Originally Published: February 7, 2005

by Charles W. Caldwell, Jr.,
Head Coach, Princeton University

J.B. Lippincott, 1951

Excerpt from Chapter 1 — The Human Equation (pages 19-21)

The longer I coach, the more I work with boys, the more clearly I understand that the seemingly call incidents — often chance happenings, — are largely responsible for those decisions that shape an individual’s career. In my own case, it took a great team, and the master coach of them all, Knute Rockne, to convince me that football was for me, that coaching was a profession requiring the same kind of intense study and lifelong devotion demanded of teachers, lawyers, and even doctors.

No, I never played for Rockne. I played against him, or against his 1924 team that included the celebrated Four Horsemen, Elmer Layden, Harry Stuhldreher, Jim Crowley and Don Miller. It happened in Palmer Stadium on a sunny October twenty-fifth and never before in my life had I spent such a frustrating, disappointing afternoon. We were beaten, 12-0, and the final score didn’t bother me — it was the way in which Rockne’s men handled us, particularly me.

The 1924 Princeton team was a better-than-average Princeton team. We had beaten Navy, we later turned back Harvard, 34-0 and lost to a sound Yale team, 10-0. Yet against Notre Dame I felt as if we were being toyed with. I was backing up the line and I don’t believe I made a clean tackle all afternoon. There would come Layden, or Miller, or someone. I would get set to drop the ball carrier in his tracks and someone would give me a nudge, just enough to throw me off balance, just enough pressure to make me miss. I played the whole game that way, giving a completely lackluster performance.

We were walking up the chute to the dressing-rooms after the game and I actually felt ready for another two hours of contact. I wasn’t tired, nor was I beaten down physically as I generally was after a big game. Others walking with me agreed. As we pieced together our individual reactions to our defeat, we began to see that we had met something new, something we had never anticipated. We, and I am writing this in retrospect, had been subjected to our first lesson in what might be called the science of football.

These Rockne-inspired thoughts stayed with me for a long, long time. I completed my studies at Princeton the following June and jumped directly to the New York Yankees for a summer try-out, which, if it proved nothing else, proved to me that I wanted no part of professional baseball and undoubtedly demonstrated to the Yankee powers-that-were that one Charles Caldwell was far from a polished ballplayer. Instead of staying with the minor league club to which I had been demoted, I rusticated for a period on a Georgia peach farm, wrestling with agrarian problems and with my own ideas about the future.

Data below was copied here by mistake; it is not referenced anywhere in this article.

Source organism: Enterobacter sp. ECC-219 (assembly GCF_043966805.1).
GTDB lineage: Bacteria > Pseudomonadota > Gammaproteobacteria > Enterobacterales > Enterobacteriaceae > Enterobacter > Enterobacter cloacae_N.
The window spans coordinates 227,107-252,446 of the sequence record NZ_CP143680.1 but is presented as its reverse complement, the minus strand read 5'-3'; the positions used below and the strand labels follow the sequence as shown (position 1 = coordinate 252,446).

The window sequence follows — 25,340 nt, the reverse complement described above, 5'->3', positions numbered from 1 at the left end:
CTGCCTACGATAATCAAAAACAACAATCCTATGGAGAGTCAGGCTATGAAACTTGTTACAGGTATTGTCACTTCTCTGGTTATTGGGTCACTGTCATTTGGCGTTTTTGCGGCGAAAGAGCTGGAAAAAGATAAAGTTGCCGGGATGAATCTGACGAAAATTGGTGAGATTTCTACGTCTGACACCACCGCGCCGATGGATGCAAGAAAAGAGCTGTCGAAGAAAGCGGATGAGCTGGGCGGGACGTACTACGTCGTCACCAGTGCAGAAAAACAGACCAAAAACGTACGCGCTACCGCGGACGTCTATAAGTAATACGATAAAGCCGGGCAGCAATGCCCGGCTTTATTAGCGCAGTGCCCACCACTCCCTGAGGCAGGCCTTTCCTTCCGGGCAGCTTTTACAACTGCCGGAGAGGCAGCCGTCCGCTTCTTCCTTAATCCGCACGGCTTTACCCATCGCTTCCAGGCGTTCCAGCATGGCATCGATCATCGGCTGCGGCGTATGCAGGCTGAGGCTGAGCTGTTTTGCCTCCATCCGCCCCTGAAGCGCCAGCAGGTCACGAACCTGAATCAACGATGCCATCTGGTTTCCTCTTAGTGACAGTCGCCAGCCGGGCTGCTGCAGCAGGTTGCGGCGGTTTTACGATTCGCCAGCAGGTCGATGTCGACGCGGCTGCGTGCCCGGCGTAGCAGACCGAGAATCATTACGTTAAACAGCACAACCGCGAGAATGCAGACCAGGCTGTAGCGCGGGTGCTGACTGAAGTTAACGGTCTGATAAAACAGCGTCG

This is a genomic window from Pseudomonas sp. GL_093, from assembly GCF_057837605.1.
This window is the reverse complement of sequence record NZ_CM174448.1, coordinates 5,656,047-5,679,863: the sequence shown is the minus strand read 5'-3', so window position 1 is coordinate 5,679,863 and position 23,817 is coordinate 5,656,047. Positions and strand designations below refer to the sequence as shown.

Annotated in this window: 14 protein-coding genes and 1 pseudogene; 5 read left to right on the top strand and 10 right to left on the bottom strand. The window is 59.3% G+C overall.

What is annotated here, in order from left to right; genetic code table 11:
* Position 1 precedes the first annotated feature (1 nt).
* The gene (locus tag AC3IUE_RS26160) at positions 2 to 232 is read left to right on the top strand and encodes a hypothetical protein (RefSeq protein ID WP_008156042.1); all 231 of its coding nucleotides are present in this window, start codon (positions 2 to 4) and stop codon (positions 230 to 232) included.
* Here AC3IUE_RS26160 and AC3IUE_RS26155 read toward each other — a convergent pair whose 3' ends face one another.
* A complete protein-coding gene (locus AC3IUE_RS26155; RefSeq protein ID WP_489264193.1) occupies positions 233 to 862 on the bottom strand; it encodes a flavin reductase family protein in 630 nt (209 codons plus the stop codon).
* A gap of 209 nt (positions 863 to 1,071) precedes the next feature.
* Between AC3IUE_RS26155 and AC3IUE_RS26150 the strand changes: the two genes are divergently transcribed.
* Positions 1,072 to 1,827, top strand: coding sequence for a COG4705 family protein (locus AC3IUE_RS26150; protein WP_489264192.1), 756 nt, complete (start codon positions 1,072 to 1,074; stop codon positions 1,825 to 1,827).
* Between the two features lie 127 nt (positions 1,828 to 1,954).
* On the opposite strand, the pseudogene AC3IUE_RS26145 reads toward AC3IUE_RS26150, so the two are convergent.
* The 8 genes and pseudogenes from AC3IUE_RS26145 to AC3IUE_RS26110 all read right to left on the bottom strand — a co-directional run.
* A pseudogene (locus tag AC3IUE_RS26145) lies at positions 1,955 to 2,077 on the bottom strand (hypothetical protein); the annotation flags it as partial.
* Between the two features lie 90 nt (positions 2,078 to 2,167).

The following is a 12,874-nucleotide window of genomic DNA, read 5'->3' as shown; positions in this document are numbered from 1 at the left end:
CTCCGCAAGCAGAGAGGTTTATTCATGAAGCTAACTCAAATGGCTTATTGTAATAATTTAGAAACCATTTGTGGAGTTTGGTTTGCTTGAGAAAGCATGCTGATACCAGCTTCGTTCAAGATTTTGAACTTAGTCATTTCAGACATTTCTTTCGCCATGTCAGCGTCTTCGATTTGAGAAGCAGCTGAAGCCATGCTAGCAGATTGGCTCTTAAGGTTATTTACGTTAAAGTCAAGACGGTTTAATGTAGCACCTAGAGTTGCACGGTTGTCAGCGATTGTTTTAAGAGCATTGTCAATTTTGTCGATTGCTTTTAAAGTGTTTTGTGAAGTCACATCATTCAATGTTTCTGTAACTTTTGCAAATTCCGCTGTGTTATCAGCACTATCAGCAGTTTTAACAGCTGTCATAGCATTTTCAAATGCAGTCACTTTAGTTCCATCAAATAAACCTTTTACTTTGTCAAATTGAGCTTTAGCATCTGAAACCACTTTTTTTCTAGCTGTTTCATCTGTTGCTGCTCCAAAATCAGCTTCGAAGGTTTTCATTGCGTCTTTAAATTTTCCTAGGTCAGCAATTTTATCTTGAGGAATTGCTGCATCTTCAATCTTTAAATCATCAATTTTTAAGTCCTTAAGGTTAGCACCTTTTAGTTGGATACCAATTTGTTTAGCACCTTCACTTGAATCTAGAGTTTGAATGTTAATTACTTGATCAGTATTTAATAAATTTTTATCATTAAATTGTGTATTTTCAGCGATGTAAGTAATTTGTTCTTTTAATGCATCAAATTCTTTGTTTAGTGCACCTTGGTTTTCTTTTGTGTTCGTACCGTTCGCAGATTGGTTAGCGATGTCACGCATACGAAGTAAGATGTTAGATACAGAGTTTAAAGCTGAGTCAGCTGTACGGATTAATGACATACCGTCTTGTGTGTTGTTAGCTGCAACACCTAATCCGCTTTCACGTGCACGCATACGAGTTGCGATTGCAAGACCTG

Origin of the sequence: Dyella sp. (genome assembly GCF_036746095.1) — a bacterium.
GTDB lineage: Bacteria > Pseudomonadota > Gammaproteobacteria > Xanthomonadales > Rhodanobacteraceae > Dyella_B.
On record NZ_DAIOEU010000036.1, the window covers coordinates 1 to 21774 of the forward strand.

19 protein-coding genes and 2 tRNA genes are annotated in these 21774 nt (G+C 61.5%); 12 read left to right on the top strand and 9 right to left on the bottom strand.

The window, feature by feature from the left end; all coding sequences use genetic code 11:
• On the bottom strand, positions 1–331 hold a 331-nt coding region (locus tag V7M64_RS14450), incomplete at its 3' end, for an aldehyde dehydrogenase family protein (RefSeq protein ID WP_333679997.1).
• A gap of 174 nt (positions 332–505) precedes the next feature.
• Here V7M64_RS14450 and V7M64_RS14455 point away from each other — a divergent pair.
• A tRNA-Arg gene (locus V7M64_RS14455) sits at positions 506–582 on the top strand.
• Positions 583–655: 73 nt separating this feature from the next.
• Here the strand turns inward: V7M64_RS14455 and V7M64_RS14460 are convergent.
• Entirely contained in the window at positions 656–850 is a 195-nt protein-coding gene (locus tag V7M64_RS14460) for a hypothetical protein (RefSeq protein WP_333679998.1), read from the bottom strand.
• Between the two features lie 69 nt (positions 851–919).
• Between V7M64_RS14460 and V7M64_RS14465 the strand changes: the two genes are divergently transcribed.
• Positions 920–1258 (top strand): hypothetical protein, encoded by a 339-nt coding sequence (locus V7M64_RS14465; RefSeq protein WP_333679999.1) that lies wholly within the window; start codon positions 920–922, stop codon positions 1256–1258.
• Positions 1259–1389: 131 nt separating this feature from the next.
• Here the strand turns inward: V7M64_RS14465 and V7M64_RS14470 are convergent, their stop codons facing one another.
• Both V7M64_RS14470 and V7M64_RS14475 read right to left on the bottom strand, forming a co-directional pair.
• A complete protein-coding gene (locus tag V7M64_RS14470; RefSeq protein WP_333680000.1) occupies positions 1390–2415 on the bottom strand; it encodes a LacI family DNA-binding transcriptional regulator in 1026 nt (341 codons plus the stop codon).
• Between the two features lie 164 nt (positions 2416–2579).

There was no getting around it. I had been sold — hook, line, and sinker — by Rockne and his kind of football. I wanted to coach and, more important at the time, I wanted to learn everything I could about coaching a sport in which there were apparently a hundred and one opportunities to advance new thoughts, to develop partially explored theories and to blend the traditional with the unorthodox. Just as football was entering the so-called modern era, I was an eager green pea, willing to try and yet not entirely sure that I had the qualifications for any kind of a coaching assignment.

As I did so many times before his death in 1933, I turned for advice to one of the finest men I have ever known, Bill Roper, my coach at Princeton and the person who still symbolizes for me all of the ideals and fine qualities that we like to associate with intercollegiate athletics. Bill, then one of the country’s veteran coaches, with nearly a quarter-century of experience behind him, was nearing the end of his long reign at Princeton and was one of the first to sense that football in the middle 1920’s was undergoing tremendous changes, none of which he endorsed.

Bill, you may recall, was a lawyer, a city councilman in Philadelphia and an insurance man — all in addition to being a wonderfully inspirational coach. He didn’t have any particular system, insisted that football was ninety per cent fight and will always be remembered for popularizing the slogan coined by Johnny Poe: “A team that won’t be beaten can’t be beaten.” Nonetheless, he clearly saw, possibly after the 1924 game with Notre Dame, that the football he had known and loved was not the same game that was being taught by perfectionists like Rockne.